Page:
State paying for misconceived rural broadband process

There is now only one bidder left in the tender despite the hefty State subsidy on offer

Installing fibre-optic cable. Photograph: Michael Smith/Getty Images

Installing fibre-optic cable. Photograph: Michael Smith/Getty Images


Why has the telecoms industry here cold-shouldered the Government’s national broadband process? It’s a reasonable question considering the contract will come with a State subsidy worth hundreds of millions of euro and a potential new customer base of 540,000.

ESB-Vodafone joint venture Siro was first the pull the plug on its involvement last September, suggesting there was no longer a “business case” for its continued participation.

Eir, the pre-race favourite, followed suit a few months later, citing similar concerns, and just last month UK utility SSE, a lynchpin of the last remaining consortium led by Enet, jumped ship.

While the cost of rolling out fibre-optic cable is relatively easy to calculate, the big imponderable and the one that seems to be spooking potential bidders is the likely take-up of the new technology once the infrastructure is in place.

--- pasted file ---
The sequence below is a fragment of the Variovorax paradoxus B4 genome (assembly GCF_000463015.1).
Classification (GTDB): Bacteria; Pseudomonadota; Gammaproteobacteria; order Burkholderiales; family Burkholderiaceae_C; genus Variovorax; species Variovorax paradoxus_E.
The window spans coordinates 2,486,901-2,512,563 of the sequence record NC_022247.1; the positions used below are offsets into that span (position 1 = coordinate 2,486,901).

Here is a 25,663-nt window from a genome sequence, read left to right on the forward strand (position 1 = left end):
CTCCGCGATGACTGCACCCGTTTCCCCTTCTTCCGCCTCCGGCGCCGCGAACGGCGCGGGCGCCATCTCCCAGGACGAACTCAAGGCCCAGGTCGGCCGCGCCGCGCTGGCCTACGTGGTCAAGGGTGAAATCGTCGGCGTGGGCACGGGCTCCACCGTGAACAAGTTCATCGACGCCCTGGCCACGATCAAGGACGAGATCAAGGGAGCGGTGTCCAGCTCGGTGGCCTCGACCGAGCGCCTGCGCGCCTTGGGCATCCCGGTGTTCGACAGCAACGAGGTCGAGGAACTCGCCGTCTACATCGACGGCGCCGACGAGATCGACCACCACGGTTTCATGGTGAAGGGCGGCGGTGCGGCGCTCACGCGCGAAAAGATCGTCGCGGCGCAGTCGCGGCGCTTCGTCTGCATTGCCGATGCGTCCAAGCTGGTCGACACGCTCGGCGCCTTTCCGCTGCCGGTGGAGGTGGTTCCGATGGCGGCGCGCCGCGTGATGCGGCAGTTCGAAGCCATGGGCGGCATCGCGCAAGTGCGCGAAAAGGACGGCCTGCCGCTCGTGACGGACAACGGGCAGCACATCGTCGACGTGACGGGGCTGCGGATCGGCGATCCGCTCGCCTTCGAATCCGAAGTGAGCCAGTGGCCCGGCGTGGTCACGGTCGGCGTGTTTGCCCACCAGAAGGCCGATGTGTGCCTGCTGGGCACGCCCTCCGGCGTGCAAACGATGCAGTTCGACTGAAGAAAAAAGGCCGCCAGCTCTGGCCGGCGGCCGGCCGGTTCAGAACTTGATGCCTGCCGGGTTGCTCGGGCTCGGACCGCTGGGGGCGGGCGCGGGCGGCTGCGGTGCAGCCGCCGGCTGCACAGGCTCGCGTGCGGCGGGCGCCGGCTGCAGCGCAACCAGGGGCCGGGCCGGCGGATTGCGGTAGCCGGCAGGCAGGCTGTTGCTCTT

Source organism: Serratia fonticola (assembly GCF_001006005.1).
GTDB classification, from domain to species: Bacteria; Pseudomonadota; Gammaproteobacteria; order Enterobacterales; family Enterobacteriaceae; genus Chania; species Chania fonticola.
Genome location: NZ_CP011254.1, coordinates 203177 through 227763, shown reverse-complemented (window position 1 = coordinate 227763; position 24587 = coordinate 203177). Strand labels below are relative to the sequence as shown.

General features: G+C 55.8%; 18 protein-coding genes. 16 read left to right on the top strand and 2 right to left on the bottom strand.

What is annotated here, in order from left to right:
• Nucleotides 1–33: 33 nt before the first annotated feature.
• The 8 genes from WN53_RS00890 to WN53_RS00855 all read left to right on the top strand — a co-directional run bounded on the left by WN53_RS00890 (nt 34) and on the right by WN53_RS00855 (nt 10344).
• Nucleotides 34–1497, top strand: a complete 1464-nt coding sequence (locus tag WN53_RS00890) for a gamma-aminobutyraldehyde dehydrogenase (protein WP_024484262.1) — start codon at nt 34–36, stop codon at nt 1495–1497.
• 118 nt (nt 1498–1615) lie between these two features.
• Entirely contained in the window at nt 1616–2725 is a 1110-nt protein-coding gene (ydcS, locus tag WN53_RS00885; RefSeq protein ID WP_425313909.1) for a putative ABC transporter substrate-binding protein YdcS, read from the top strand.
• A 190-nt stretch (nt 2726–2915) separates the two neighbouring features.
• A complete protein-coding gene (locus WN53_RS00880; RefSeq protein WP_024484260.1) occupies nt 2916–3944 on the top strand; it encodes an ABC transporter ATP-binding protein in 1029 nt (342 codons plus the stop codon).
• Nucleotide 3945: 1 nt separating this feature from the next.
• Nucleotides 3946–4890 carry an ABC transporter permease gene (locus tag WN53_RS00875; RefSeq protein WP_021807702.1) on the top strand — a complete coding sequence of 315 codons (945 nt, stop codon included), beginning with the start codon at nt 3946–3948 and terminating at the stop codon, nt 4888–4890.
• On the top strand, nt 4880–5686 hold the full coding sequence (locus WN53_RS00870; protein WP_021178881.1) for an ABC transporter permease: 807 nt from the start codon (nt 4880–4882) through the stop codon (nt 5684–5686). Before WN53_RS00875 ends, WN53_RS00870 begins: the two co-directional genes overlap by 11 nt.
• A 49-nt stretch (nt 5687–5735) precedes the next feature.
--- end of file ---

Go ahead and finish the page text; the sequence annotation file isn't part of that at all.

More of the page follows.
Despite the very public clamour for better broadband services, when companies such as Eir and Siro have actually built out into the countryside, the take-up hasn’t been as great as might have been expected. In some cases only 10 per cent of households passed by the new fibre technologies have actually opted to take up contracts with providers.

Hard to predict

Typically, telcos target a 30 per cent take-up after 24 months, but there’s no guarantee. However, many of the 540,000 houses covered by the Government’s plan may be vacant or derelict or holiday homes, while many older residents may have little interest in paying for high-speed broadband. All of which makes predicting future revenue from the project difficult.

By allowing Eir in 2017 to nab the low-hanging fruit, the 300,000 quasi-commercial households originally included in the plan but later removed, the Government lessened the attractiveness of the project and almost certainly triggered the exit of Siro and Eir.

It has become increasingly evident that the Government should have opted for some sort of State ownership model as a matter of social necessity, rather than leaving it up to the private sector to weigh up whether its players can make the project commercially viable with a State subsidy.

Either way it will next month try to make the best of a bad lot by announcing the outcome of its bid process and insisting an increasingly faltering project is still on track.